Australia and Tasmania: Night Market

This is the Melbourne Night Market. The primary attractions are greasy food and clever t-shirts.

This is the Melbourne Night Market. At first glance, one could assume that the primary attractions are greasy food and clever t-shirts.

Nice to see gangs of motorbike riders on this side of the Earth too. They look a bit cleaner and nicer than their American counterparts.

Nice to see gangs of motorbike riders on this side of the Earth too. They look a bit cleaner and friendlier than their American counterparts.

Check out those huge boxes of vegetable oil. Make way for greasy food!

Check out those huge boxes of vegetable oil. Make way for greasy food!

... And clever t-shirts!

… And clever t-shirts!

My mission, as given to me by the locals, was to attend the Night Market and procure a sausage-inna-bun. At first I thought I was out of luck...

My mission, as given to me by the locals, was to attend the Night Market and procure a sausage-inna-bun. At first I thought I was out of luck…

... But then I found a booth with plenty for sale.

… But then I found a booth with plenty for sale.

Sitting on the ground chomping food is apparently a Night Market tradition.

Sitting around on the ground chomping food is apparently a Night Market tradition. Can do!!

The evening's entertainment was a klezmer/gypsy band hailing from Russia.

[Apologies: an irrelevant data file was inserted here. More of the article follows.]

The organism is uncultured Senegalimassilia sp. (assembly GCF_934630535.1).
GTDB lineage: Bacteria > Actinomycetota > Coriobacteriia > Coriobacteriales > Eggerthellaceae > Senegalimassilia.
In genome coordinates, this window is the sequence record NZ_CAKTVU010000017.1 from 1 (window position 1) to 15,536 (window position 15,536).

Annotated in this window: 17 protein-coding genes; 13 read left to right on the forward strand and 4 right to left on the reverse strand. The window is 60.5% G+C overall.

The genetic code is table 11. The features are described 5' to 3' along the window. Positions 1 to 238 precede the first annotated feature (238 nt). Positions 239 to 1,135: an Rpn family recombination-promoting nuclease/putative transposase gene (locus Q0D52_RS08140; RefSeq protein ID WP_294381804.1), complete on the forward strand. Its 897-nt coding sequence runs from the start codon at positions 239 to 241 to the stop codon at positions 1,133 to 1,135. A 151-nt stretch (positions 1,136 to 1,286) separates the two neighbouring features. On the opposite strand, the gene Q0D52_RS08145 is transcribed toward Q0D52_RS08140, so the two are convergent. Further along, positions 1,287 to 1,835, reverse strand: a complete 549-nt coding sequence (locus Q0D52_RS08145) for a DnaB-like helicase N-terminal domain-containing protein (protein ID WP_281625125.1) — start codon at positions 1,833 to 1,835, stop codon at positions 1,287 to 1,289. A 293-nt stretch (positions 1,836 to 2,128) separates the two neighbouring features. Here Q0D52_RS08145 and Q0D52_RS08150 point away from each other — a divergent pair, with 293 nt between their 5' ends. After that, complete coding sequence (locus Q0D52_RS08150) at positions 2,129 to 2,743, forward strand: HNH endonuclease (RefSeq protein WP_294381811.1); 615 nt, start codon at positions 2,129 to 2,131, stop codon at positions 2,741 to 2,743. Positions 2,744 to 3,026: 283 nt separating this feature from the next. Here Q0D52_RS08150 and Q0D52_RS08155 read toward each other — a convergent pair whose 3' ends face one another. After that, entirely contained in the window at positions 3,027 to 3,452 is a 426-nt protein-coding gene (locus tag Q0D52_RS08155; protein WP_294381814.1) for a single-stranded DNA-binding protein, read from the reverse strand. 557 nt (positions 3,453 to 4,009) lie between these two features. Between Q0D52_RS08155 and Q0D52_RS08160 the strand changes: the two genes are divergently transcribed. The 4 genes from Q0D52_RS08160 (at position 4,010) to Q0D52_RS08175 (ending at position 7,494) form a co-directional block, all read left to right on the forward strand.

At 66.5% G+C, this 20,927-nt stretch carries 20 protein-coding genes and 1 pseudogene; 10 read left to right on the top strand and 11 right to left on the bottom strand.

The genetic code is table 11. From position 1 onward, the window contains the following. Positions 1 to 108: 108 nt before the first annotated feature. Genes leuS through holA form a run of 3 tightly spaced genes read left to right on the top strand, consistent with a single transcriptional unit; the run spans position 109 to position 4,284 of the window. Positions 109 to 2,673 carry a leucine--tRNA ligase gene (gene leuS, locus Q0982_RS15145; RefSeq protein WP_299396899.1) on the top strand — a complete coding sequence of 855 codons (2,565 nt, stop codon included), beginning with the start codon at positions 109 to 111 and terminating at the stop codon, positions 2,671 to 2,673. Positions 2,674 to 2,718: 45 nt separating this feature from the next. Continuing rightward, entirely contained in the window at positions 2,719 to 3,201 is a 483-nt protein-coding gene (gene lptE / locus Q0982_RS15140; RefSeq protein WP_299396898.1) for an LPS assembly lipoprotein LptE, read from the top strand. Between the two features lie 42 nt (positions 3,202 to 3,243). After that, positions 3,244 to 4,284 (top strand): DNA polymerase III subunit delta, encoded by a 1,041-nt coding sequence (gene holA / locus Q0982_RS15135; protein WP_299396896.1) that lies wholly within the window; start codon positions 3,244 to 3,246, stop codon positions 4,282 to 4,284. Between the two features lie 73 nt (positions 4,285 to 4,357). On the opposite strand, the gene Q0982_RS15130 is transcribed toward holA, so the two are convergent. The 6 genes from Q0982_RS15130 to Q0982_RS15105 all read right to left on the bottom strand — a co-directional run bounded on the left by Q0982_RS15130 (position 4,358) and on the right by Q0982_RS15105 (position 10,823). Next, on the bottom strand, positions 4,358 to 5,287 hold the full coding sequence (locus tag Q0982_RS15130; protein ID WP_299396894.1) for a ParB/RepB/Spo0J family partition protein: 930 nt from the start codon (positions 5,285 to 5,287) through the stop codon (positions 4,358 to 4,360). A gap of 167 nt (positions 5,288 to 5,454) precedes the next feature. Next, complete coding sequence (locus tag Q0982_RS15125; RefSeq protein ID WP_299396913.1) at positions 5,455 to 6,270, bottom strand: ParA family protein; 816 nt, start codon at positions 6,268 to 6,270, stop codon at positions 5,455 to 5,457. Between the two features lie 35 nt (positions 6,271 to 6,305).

The evening’s entertainment was a klezmer/gypsy band hailing from Russia. Hey look; more redheads!

... Accompanied by a wedding dance.

The performance included a traditional wedding dance.

It was a fun way to spend an evening, and it got me thinking about all the things that I would insist a foreign visitor go see if they were staying in Oakland. One of the local farmer’s markets? A ride in Bike Party? A walk around Lake Merritt? The botanical gardens? These are all things that I enjoy as a local, and in that way they constitute both local color, and a good time in general.

But then I thought about what happens when I go traveling: Often there are small, surprising experiences that affect me in ways no one could predict. A local might direct me to an event like the Night Market, knowing I could enjoy things as they do, but what about my own biases and history?

When I visited New York I was told, “You’ve got to see something on stage here. It’s a classic and unique New York experience.” With help from my sister and our hosts, I got to see Les Miserables live on stage, and I enjoyed that for sure. But one of the most insightful experiences I had there was when I got up in the morning seeking breakfast, and walked in the deep shadow of the towering buildings for less than half a block before I ran into sidewalk deli that was crammed so full of produce and candy and drinks and papers that there was hardly room to breathe inside, and a guy in a suit was having an animated conversation in Italian with the guy behind the counter.

That little experience gave me a sense of uniqueness of place, and of history, and of my own limitations, all at once, and I remember it just as clearly as I remember anything about my time in New York.

As a local, well-established in your own environment, what are the experiences that you can recommend for visitors that are not just a good time, not just impressive or unique, but are truly insightful? Experiences that might show them something new about themselves?

Tough question!

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